Thu Apr 28, 2016
Anton Ford (University of Chicago)
The Province of Human Agency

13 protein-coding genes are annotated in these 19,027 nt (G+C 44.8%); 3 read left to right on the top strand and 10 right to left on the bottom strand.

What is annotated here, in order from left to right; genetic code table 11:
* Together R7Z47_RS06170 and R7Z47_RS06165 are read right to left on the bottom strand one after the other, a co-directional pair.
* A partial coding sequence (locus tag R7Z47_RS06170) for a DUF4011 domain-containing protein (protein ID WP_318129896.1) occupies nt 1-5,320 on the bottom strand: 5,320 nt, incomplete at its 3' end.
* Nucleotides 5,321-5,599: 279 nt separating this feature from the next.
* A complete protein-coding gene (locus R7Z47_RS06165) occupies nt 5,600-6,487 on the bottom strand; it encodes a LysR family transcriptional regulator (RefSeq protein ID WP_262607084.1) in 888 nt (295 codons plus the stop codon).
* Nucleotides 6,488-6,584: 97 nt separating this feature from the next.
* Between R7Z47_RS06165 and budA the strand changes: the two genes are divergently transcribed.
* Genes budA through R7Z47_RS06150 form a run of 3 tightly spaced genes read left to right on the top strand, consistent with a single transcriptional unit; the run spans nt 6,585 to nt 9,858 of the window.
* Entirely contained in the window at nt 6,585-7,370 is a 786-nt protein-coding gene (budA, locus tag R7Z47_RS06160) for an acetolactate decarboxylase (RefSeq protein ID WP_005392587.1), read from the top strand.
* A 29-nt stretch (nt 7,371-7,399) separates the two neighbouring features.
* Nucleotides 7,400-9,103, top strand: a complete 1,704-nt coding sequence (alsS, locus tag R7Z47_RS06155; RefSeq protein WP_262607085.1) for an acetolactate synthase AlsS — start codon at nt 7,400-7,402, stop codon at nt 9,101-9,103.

Philosophers of action tend to identify action with bodily movement, and a theory of action with a theory of bodily movement. The underlying conception of human agency—corporealism—shows itself in various ways: in commonly held theses (e.g. that actions are bodily movements under some description), in stock examples of action (e.g. arm-raising), in standard accounts of the aim of action theory (e.g. “the problem of action”) and in the general neglect of certain topics (e.g. our use of instruments). One well-known expression of corporealism is Davidson’s claim that “we never do more than move our bodies: the rest is up to nature.” The prevailing corporealism understands itself in opposition to a conception of human agency handed down from the early modern period—volitionalism—a conception on which we never do more than will, the rest being up to nature. Both corporealism and volitionalism are dualistic in the sense that they divide what is presumed to be an unproblematic case of intentional action, like peeling an apple, into two parts, only one of which is the agent’s contribution to what happens. A third conception of agency—materialism—rejects dualism, so understood. One well-known expression of materialism is Anscombe’s slogan, “I do what happens.” I will argue that corporealism is an unstable position, and moreover, that what has led so many philosophers to reject volitionalism in favor of corporealism should lead those same philosophers to reject corporealism in favor of materialism.